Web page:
Jo Montfort is beautiful and rich, and soon—like all the girls in her class—she’ll graduate from finishing school and be married off to a wealthy bachelor. Which is the last thing she wants. Jo secretly dreams of becoming a writer—a newspaper reporter like the trailblazing Nellie Bly.

Wild aspirations aside, Jo’s life seems perfect until tragedy strikes: her father is found dead.  The more Jo uncovers about her father’s death, the more her suspicions grow. There are too many secrets.  Then she meets Eddie—a young, brash, infuriatingly handsome reporter at her father’s newspaper—and it becomes all too clear how much she stands to lose if she keeps searching for the truth. Only now it might be too late to stop.

This book takes place at the end of the 19th century.  Jo is a girl from a privileged family.  She's going to finishing school, but she really wants to become a reporter.  However, her family would never allow this.  Then, her father dies under mysterious circumstances.  Jo doesn't accept what she is being told about his death and begins to investigate what happened.  She meets Eddie, a young reporter, who helps her along the way.  He helps her realize that there is a whole lot more to life than the pampered life she's been living.

I thought this was a pretty good YA mystery.  I liked the historical aspects of it.  It takes place in New York City at the end of the 19th century and I always like to read about that particular time in history.  I would recommend this one to the YA readers.  Especially fans of historical fiction and mysteries.

Monday, March 21, 2016

Hard to Handle by RC Boldt

Author: RC Boldt
Publisher:  RC Boldt Publishing
Date of publication: February 2016

RC Boldt's Teach Me series gives us a closer look at just how thin the line is between love and hate… 

Fifth grade social studies teacher, Laney Kavanaugh, is no stranger to being left behind – her father taught her that at a young age. That's why she always has her eyes wide open when it comes to men. She's determined she will never again be the one left behind. She doesn't let sex blur what they're really doing; it's always just sex.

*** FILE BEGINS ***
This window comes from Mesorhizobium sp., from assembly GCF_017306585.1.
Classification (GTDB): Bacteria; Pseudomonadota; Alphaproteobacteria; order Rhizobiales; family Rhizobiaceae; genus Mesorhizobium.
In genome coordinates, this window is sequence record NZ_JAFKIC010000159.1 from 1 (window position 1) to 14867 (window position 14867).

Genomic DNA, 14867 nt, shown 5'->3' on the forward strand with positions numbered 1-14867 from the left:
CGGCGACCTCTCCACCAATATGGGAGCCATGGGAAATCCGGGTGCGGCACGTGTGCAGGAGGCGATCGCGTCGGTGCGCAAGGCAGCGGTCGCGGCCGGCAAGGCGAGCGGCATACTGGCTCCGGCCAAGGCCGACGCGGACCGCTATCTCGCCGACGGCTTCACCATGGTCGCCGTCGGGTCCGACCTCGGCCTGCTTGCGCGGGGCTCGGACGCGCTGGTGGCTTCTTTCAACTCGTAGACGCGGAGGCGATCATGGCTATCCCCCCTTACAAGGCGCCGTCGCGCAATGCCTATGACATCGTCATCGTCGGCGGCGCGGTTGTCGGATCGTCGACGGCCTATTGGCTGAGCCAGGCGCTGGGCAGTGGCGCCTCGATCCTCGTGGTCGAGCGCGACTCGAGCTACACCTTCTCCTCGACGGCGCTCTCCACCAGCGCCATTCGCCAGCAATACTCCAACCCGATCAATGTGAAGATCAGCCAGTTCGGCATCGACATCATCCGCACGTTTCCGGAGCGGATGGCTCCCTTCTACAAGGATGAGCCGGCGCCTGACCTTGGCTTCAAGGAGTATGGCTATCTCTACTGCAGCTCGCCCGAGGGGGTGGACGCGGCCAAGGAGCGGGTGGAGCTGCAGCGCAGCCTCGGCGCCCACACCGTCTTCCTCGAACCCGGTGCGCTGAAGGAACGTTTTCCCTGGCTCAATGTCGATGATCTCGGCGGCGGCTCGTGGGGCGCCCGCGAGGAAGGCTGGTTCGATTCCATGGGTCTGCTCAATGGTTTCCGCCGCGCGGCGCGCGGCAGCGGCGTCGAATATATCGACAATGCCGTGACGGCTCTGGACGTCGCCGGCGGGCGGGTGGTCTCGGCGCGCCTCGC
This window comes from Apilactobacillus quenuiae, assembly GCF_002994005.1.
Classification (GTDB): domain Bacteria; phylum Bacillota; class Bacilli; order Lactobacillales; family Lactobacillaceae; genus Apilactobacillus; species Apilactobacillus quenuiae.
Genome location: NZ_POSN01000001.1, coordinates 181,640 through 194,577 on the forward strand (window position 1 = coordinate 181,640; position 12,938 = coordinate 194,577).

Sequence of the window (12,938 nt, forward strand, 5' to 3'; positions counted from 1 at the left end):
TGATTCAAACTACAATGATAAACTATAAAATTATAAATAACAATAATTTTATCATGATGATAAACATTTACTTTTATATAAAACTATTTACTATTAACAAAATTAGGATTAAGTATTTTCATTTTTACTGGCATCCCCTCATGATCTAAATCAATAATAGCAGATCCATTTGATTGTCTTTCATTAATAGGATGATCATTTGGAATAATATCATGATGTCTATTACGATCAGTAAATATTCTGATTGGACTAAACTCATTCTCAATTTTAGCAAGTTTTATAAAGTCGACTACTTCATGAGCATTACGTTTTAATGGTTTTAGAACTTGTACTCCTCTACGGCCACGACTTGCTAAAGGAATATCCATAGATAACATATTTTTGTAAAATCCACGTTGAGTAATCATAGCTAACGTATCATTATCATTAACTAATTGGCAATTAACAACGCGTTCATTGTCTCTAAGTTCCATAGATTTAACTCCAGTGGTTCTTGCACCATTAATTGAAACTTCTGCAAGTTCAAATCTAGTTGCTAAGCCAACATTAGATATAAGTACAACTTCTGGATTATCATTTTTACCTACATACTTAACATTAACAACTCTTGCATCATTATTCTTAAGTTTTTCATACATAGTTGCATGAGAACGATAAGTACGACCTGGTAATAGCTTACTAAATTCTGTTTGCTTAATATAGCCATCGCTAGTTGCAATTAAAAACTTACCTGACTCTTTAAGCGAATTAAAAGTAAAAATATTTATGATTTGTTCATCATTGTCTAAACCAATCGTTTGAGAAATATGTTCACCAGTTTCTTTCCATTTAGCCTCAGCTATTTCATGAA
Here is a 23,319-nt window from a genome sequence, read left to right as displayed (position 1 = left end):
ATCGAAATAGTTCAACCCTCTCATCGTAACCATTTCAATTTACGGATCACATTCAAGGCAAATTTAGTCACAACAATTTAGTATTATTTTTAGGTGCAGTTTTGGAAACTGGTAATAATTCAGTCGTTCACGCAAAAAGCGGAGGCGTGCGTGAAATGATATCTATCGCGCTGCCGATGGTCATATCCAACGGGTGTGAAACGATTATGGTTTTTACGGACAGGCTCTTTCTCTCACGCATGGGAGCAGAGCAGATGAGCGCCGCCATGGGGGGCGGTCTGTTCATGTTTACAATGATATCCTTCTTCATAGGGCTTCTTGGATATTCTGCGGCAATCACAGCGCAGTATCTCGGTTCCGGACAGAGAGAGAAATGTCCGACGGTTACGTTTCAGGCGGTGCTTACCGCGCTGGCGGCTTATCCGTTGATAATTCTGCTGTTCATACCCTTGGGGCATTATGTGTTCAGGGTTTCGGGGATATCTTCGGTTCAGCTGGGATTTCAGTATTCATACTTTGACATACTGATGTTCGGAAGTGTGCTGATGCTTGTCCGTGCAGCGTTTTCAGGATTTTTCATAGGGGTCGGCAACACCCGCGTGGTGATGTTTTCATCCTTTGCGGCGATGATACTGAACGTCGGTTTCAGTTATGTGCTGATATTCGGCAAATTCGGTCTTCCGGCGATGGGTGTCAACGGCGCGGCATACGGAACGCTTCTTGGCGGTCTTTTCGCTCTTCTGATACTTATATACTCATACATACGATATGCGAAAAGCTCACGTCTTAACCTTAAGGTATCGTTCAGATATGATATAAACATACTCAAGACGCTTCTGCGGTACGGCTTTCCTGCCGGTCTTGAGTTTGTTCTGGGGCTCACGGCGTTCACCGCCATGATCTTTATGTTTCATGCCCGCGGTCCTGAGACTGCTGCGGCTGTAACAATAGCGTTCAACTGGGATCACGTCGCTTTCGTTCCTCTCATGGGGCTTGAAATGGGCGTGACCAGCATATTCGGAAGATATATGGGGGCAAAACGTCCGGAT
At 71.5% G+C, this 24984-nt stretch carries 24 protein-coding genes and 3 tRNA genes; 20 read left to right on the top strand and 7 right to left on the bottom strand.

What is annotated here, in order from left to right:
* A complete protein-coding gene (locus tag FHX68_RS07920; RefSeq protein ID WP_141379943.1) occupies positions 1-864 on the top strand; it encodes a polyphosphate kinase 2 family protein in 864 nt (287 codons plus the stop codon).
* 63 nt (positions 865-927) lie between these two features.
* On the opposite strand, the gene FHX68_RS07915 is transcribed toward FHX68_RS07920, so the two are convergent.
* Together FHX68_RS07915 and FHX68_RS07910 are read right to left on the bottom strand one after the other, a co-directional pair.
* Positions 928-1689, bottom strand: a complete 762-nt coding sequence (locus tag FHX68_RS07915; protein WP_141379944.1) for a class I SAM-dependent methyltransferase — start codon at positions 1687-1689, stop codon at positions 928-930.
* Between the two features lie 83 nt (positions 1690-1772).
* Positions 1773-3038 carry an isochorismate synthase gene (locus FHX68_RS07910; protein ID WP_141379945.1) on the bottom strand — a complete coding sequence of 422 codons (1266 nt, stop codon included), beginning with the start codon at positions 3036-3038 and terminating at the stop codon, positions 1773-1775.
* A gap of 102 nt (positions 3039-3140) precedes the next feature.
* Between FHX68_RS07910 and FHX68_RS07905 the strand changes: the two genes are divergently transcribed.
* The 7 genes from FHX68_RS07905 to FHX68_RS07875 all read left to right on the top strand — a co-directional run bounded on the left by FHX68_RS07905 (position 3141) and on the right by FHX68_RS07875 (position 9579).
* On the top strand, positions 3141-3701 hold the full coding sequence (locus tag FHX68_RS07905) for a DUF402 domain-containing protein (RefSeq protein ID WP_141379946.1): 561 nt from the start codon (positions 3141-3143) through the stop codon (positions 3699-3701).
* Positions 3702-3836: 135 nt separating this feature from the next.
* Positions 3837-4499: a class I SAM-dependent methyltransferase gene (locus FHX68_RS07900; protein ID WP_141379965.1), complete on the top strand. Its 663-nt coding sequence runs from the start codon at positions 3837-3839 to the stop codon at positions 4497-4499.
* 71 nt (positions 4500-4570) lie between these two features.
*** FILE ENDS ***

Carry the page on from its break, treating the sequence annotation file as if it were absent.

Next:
Until Zach. 

Zachariah Mayson, fifth grade writing and English teacher, has been the bane of Laney's existence from the moment they met at their shared elementary school. She can't stand him. He gets under her skin like no other and is always utterly obnoxious in his attempts–and successes–in getting a rise out of her. 

Until the wedding. 

Hard to Handle is the second book in the Teach Me series.  Zach and Laney have been teacher "frenemies" for eight years. They are always sniping at each other.  However Zach secretly wants it to stop and become more than friends.  Laney has sworn off love and commitment ever since her father left when she was little.  

I really enjoyed this one, even though it was really gut wrenching at times. I will admit that I wanted to strangle Laney throughout most of this book. Zach was so in love with her and she was not wanting to see  any of that because of her childhood.  I loved seeing that Zach really wasn't a jerk,  It all just ended up being the only way he could get Laney to pay attention to him.  I don't want to say to much about the plot.  Just go read it.  The ending is super sweet.  I promise you will love it!

About the author:

RC Boldt is the wife of Mr. Boldt, a retired Navy Chief, mother of Little Miss Boldt, and former teacher of many students. She currently lives on the coast of North Carolina but dreams of relocating to a tropical island. When she's not writing, she can be found daydreaming of relocating to a tropical island, at the beach, going running with her family (and contemplating *gently* tossing her daughter out of the jogging stroller to reduce weight resistance), singing karaoke, harassing her husband or relaxing with a good book. And, let's be honest. Most of those activities listed probably include wine or a good microbrew. Except for the running. In that case, the drinks come afterward. :)